8. Motivate and Encourage Each Other
There are few things better at strengthening a bond between two people than when a couple works to motivate and encourage each other through adversity.
Van life is about trying new things and struggling but ultimately learning from new experiences.
Some examples include:
- Learning how to cook in a van,
- Searching for new daily campsites
- Meeting new friends & strangers
- Finding work online
One of the most challenging aspects of van life is that every day is a challenge. It’s easy to feel down and be hard on yourself.
So when you see your partner feeling down, try to be that positive light for them. You can become the sunshine that brings them back from the shade and gets them back on their feet.
And that can help to strengthen the relationship between a van life couple.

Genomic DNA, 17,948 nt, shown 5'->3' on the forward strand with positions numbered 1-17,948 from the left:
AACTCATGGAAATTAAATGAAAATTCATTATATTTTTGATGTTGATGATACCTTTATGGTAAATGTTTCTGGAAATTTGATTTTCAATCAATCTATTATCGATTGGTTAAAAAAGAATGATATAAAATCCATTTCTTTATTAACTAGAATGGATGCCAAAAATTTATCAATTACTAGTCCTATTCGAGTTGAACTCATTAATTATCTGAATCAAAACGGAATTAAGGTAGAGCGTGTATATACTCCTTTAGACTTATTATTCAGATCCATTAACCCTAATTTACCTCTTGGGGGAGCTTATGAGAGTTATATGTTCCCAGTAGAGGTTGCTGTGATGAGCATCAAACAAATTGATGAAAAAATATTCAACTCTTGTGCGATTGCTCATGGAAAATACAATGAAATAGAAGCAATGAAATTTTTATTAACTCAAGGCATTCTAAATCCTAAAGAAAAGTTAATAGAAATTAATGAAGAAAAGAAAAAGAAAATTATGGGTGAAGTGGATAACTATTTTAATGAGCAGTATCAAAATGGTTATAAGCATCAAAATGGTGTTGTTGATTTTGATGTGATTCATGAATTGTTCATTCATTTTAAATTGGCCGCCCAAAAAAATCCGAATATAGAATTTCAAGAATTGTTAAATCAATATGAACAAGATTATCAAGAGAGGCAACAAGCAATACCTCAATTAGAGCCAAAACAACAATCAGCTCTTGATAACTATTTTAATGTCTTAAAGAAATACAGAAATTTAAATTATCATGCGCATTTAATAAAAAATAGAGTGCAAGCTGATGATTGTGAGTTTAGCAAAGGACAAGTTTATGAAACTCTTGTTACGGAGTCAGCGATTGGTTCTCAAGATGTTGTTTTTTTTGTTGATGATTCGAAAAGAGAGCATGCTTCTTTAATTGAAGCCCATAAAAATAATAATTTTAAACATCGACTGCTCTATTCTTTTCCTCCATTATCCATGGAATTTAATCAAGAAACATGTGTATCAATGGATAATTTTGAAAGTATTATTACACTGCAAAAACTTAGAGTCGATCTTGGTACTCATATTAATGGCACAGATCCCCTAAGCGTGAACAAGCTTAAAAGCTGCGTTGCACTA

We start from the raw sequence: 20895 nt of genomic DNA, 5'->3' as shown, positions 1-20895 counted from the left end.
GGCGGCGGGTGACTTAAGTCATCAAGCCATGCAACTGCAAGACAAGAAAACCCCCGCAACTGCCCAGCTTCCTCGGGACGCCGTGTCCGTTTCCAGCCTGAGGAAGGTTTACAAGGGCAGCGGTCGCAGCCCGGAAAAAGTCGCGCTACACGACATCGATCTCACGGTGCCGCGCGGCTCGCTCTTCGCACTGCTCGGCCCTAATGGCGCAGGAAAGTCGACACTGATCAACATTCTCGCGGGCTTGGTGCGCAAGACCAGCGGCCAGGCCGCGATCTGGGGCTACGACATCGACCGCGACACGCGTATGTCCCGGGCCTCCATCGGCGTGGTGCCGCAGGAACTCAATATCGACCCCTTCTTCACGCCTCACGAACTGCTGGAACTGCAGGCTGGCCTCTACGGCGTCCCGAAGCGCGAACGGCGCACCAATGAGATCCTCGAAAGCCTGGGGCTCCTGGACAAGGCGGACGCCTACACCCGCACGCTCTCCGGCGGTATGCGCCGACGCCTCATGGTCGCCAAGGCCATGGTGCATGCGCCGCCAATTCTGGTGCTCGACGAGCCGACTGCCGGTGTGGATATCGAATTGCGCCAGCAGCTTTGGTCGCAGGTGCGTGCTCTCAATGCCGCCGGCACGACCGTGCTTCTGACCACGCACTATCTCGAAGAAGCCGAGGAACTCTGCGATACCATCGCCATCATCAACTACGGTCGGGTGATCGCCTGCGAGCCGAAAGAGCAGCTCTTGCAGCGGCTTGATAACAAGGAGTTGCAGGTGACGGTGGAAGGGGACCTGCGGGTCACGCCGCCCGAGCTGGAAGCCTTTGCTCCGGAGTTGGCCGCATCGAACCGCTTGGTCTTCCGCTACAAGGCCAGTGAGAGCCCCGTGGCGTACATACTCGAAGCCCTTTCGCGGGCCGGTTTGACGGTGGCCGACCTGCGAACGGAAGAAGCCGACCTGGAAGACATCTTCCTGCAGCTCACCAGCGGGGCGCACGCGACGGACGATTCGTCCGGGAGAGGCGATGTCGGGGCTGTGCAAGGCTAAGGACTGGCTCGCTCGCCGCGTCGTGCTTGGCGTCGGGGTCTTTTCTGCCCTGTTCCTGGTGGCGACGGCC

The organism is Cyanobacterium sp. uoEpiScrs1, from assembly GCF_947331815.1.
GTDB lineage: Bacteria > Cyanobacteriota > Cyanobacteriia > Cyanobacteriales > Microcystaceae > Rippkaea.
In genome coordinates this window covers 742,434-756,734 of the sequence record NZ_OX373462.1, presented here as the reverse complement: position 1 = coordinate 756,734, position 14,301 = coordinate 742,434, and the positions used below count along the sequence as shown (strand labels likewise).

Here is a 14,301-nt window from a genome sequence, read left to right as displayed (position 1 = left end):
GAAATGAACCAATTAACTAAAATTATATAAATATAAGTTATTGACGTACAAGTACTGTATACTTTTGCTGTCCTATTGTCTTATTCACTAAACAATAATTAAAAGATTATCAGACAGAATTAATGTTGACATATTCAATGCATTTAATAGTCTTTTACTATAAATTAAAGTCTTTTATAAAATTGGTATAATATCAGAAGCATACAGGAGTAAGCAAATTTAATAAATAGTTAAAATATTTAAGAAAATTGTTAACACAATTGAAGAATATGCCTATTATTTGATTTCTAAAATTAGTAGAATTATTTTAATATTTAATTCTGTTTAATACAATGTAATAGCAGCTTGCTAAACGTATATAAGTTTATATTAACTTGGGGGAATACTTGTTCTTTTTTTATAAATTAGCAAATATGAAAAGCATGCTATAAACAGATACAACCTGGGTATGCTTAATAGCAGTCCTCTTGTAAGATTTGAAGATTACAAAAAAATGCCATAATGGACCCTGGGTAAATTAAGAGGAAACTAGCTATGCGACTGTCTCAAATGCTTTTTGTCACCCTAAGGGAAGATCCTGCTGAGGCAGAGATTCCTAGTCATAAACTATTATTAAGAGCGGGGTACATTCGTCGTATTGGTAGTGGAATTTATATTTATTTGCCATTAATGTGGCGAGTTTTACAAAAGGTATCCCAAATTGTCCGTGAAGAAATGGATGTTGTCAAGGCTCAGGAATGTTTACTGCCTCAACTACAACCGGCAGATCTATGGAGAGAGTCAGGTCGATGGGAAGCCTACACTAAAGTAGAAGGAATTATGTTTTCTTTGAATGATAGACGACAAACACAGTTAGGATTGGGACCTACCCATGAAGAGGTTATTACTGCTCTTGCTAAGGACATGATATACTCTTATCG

9. Alone Time Is OK!
Sometimes, van life can make you feel so claustrophobic that you want to get outside the van and be alone for a while.
And that’s OK!
Before van life, we were always separated. We had our work, did our grocery shopping, and even had our own apartments. But van life took all that independence away and crammed our lives together, effectively 24/7.
So, it’s perfectly normal to need alone time and want to do separate activities occasionally. It’s a healthy feeling to have. You should care and love yourself as much as you love your partner.
Top Tip: Plan a dinner date with your partner, but spend the entire day separated. Maybe one of you can spend the day at a café while the other takes care of daily errands. When you meet for dinner, you two might look forward to being back together and enjoying the night out.
10. Help Each Other – Balance the Workload
Van life still requires a lot of daily chores and maintenance.
- The floors still need sweeping.
- Food still needs to be cooked.
- Laundry still needs to be done.
- The fridge still needs emptying & cleaning.
And while we tend to delegate certain chores to one partner or another, it’s important to be considerate towards each other’s daily workload.